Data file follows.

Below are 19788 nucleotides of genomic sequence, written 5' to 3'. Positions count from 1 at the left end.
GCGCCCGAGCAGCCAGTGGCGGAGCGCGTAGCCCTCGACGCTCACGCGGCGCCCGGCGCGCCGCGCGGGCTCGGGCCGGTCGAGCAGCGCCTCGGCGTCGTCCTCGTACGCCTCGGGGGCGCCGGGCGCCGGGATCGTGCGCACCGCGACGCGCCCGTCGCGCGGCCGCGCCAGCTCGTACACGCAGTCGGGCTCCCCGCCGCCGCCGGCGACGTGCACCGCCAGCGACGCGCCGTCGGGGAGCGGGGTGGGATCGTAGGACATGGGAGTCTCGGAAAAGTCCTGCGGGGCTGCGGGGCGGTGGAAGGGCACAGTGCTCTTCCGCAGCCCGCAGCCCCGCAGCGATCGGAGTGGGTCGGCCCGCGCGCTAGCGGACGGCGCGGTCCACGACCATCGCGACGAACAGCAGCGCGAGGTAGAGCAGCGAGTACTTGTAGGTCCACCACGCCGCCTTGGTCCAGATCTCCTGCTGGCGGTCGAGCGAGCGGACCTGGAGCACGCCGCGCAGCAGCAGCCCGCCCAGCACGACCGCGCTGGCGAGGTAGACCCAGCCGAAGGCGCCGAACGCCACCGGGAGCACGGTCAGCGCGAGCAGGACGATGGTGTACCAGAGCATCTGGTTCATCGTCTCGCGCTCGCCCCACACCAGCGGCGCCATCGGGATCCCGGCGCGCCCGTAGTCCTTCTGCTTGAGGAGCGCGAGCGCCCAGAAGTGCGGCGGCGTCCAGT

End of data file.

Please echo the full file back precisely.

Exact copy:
Below are 19788 nucleotides of genomic sequence, written 5' to 3'. Positions count from 1 at the left end.
GCGCCCGAGCAGCCAGTGGCGGAGCGCGTAGCCCTCGACGCTCACGCGGCGCCCGGCGCGCCGCGCGGGCTCGGGCCGGTCGAGCAGCGCCTCGGCGTCGTCCTCGTACGCCTCGGGGGCGCCGGGCGCCGGGATCGTGCGCACCGCGACGCGCCCGTCGCGCGGCCGCGCCAGCTCGTACACGCAGTCGGGCTCCCCGCCGCCGCCGGCGACGTGCACCGCCAGCGACGCGCCGTCGGGGAGCGGGGTGGGATCGTAGGACATGGGAGTCTCGGAAAAGTCCTGCGGGGCTGCGGGGCGGTGGAAGGGCACAGTGCTCTTCCGCAGCCCGCAGCCCCGCAGCGATCGGAGTGGGTCGGCCCGCGCGCTAGCGGACGGCGCGGTCCACGACCATCGCGACGAACAGCAGCGCGAGGTAGAGCAGCGAGTACTTGTAGGTCCACCACGCCGCCTTGGTCCAGATCTCCTGCTGGCGGTCGAGCGAGCGGACCTGGAGCACGCCGCGCAGCAGCAGCCCGCCCAGCACGACCGCGCTGGCGAGGTAGACCCAGCCGAAGGCGCCGAACGCCACCGGGAGCACGGTCAGCGCGAGCAGGACGATGGTGTACCAGAGCATCTGGTTCATCGTCTCGCGCTCGCCCCACACCAGCGGCGCCATCGGGATCCCGGCGCGCCCGTAGTCCTTCTGCTTGAGGAGCGCGAGCGCCCAGAAGTGCGGCGGCGTCCAGT